and new rules governing border crossings. Prevlaka has gone from being
a point of conflict to a point of cooperation, said Croatia's Foreign
Minister Tonino Picula. A detailed agreement, including a final land and
sea border will be negotiated at a later stage. The UN ended its tiny
mission on the peninsula on 15 December.
THE ECONOMIC SITUATION OF THE BALKAN COUNTRIES AND THE REGION
On 27 November, the Romanian government adopted an ordinance
that sets the principles, framework and procedures of unfolding compensation
operations (offset) for military hardware acquisitions with a view to
promoting Romania's economic interests and to even the trade balance.
To that end, an Offset Agency will be established as an autonomous public
institution and legal entity, reporting to the Ministry of Industry and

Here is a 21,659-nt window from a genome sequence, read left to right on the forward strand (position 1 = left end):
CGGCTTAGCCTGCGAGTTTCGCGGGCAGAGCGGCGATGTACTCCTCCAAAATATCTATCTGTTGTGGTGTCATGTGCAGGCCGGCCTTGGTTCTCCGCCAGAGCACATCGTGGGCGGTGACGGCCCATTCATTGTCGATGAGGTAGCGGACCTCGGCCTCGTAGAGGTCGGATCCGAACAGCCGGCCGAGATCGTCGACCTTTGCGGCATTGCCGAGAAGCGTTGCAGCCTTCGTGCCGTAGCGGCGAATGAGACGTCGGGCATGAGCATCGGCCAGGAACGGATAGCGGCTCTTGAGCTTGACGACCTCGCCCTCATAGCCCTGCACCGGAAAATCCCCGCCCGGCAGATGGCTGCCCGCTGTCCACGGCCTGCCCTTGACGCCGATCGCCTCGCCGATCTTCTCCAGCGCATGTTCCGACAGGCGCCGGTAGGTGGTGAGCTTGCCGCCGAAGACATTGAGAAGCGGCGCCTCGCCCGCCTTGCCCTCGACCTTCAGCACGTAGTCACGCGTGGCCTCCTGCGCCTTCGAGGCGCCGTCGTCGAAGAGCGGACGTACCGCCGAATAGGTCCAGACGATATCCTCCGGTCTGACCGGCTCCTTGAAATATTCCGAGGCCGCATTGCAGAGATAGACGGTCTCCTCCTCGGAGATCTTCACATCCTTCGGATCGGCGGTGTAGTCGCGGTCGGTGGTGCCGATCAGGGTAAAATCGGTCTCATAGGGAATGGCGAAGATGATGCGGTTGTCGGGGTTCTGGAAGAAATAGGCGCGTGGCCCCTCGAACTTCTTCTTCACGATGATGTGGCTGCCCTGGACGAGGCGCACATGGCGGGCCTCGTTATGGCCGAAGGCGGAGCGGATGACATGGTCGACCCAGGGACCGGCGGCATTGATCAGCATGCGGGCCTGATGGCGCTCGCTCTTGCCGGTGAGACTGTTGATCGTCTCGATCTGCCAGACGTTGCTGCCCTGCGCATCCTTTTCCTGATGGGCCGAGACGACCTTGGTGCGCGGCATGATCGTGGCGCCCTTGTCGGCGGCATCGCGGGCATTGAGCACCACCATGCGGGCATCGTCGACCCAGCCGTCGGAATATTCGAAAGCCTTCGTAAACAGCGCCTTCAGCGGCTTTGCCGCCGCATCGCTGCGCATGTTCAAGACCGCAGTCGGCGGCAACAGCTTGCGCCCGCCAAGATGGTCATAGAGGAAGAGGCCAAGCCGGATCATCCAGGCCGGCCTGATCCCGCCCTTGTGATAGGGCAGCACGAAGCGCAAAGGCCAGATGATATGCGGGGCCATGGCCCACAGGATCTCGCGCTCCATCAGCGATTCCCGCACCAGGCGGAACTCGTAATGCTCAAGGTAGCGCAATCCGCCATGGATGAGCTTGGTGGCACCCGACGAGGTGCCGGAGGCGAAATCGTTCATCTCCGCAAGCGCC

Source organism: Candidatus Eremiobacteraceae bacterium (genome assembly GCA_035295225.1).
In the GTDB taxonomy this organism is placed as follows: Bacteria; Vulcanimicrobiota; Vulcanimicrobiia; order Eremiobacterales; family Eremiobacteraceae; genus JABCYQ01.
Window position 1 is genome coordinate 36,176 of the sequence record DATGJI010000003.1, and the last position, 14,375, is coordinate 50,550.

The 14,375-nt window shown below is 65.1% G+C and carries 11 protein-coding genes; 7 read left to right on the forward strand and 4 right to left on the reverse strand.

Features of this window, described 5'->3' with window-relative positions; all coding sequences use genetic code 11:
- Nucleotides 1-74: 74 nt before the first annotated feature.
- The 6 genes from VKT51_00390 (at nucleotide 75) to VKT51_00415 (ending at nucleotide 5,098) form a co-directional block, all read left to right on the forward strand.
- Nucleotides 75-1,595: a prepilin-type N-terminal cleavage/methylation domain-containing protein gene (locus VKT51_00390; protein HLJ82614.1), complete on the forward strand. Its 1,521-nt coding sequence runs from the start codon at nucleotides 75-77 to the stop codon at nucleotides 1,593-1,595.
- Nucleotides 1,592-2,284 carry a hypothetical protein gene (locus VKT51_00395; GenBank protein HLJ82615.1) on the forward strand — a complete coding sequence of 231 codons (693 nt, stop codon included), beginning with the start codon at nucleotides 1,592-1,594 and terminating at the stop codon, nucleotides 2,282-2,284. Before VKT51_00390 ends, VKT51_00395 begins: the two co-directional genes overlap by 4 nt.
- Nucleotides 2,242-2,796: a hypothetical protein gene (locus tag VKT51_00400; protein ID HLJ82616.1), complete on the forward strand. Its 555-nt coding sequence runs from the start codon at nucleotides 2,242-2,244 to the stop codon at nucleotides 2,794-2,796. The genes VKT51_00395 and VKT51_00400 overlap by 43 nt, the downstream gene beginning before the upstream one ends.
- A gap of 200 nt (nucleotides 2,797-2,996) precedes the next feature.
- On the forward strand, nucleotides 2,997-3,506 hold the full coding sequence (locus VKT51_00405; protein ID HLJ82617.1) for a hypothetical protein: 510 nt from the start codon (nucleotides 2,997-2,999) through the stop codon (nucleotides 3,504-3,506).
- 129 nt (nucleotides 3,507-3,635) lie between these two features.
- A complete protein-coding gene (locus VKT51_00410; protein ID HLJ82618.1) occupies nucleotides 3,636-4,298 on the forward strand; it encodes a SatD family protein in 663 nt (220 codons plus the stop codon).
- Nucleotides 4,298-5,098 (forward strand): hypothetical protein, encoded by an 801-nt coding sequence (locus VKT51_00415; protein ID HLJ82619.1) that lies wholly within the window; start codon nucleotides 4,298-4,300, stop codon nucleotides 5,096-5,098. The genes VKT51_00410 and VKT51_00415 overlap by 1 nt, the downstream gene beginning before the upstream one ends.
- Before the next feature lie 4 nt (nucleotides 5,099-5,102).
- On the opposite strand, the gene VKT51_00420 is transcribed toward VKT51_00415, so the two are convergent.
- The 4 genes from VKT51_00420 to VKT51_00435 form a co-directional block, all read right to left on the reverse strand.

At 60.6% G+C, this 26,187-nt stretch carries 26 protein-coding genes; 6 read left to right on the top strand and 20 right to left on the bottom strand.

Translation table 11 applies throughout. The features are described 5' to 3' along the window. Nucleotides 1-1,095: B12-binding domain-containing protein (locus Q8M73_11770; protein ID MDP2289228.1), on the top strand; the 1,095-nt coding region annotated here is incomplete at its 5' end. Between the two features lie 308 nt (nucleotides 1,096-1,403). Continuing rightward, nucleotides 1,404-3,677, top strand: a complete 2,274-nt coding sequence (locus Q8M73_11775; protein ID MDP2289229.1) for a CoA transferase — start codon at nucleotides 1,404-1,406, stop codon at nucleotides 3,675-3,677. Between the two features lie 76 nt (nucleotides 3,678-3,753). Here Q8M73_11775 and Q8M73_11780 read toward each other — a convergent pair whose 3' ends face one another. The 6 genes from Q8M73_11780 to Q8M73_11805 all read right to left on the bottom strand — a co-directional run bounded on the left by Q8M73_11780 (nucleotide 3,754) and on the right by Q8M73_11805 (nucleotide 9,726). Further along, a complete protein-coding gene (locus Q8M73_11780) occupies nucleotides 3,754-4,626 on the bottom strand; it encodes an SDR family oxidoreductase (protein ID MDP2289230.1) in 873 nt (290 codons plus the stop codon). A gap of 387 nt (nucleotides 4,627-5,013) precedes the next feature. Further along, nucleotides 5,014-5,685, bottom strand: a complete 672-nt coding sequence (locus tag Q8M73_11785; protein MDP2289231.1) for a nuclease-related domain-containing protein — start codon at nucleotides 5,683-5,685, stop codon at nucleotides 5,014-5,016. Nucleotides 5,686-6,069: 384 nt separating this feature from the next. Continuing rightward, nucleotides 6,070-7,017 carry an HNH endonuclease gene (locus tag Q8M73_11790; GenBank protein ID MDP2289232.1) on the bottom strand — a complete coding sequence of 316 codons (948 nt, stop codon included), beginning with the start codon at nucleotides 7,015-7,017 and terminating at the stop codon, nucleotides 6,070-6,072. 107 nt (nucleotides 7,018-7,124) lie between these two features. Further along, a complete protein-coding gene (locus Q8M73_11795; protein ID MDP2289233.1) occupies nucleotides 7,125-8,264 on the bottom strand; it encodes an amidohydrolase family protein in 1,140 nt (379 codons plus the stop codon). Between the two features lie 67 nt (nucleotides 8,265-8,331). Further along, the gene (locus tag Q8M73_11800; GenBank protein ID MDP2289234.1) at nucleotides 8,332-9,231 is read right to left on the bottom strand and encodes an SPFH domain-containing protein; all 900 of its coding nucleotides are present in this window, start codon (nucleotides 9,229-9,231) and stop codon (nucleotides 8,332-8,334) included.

(1) At the end of
November a contract with an international consultant on the engineering
and management of the Danube Bridge 2 project at Vidin-Calafat was signed
at the Ministry of Transport in Sofia. The consortium under contract is
a tie-in between the British firm Scott Wilson Holdings, Flint & Neill
partnership and the Spanish Ibernisa S. A. The contract was signed by
the Head of the EC in Sofia and by a Ministry of Transport high official.
Construction will begin in the first half of 2004 and will be finished
by the end of 2006. The bridge is to form one of the EU's transport corridors,
starting from Germany and forking towards Thessaloniki (Greece) and Istanbul
(Turkey). (2) On 17 December the World Bank approved a US$50 million loan
to Bulgaria designed to improve job opportunities and living standards
in the country's poorest areas. The Bulgarian government will contribute
an additional US$16.74 million.
On 3 December in Athens, Bulgaria and Greece signed a memorandum for
the construction of the Burgas-Alexandroupolis oil pipeline. The three participants
in the project will have an equal share of the profits.
THE PROCESS OF DIFFERENTIATED INTEGRATION OF SOUTHEASTERN EUROPE IN EU
AND IN NATO
(1) On 13 December the EU formally approved a December 2004 review